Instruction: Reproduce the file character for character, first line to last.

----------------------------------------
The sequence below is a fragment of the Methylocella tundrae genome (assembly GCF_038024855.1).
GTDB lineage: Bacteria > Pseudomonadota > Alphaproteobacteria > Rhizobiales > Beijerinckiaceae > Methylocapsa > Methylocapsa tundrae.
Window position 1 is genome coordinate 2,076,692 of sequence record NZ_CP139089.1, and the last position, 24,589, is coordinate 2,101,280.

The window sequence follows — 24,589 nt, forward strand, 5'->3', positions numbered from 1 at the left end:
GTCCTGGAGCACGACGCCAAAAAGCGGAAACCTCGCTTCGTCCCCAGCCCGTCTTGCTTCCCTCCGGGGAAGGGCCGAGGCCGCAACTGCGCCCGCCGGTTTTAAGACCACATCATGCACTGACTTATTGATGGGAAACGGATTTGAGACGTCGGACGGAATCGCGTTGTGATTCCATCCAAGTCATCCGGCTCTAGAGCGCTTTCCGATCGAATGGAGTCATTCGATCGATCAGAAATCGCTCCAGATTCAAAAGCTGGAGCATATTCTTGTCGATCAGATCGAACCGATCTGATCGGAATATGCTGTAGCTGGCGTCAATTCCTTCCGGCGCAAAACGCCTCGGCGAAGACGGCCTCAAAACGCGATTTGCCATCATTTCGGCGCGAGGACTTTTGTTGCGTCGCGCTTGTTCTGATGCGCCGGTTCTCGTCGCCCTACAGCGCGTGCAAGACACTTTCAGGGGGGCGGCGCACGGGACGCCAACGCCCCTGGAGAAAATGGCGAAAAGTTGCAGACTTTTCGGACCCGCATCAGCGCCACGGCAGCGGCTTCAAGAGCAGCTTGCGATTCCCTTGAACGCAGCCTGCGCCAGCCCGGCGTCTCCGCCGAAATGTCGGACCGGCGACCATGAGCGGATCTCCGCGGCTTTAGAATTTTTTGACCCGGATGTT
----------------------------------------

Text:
The sequence below is a fragment of the Methylocella tundrae genome (assembly GCF_038024855.1).
GTDB lineage: Bacteria > Pseudomonadota > Alphaproteobacteria > Rhizobiales > Beijerinckiaceae > Methylocapsa > Methylocapsa tundrae.
Window position 1 is genome coordinate 2,076,692 of sequence record NZ_CP139089.1, and the last position, 24,589, is coordinate 2,101,280.

The window sequence follows — 24,589 nt, forward strand, 5'->3', positions numbered from 1 at the left end:
GTCCTGGAGCACGACGCCAAAAAGCGGAAACCTCGCTTCGTCCCCAGCCCGTCTTGCTTCCCTCCGGGGAAGGGCCGAGGCCGCAACTGCGCCCGCCGGTTTTAAGACCACATCATGCACTGACTTATTGATGGGAAACGGATTTGAGACGTCGGACGGAATCGCGTTGTGATTCCATCCAAGTCATCCGGCTCTAGAGCGCTTTCCGATCGAATGGAGTCATTCGATCGATCAGAAATCGCTCCAGATTCAAAAGCTGGAGCATATTCTTGTCGATCAGATCGAACCGATCTGATCGGAATATGCTGTAGCTGGCGTCAATTCCTTCCGGCGCAAAACGCCTCGGCGAAGACGGCCTCAAAACGCGATTTGCCATCATTTCGGCGCGAGGACTTTTGTTGCGTCGCGCTTGTTCTGATGCGCCGGTTCTCGTCGCCCTACAGCGCGTGCAAGACACTTTCAGGGGGGCGGCGCACGGGACGCCAACGCCCCTGGAGAAAATGGCGAAAAGTTGCAGACTTTTCGGACCCGCATCAGCGCCACGGCAGCGGCTTCAAGAGCAGCTTGCGATTCCCTTGAACGCAGCCTGCGCCAGCCCGGCGTCTCCGCCGAAATGTCGGACCGGCGACCATGAGCGGATCTCCGCGGCTTTAGAATTTTTTGACCCGGATGTT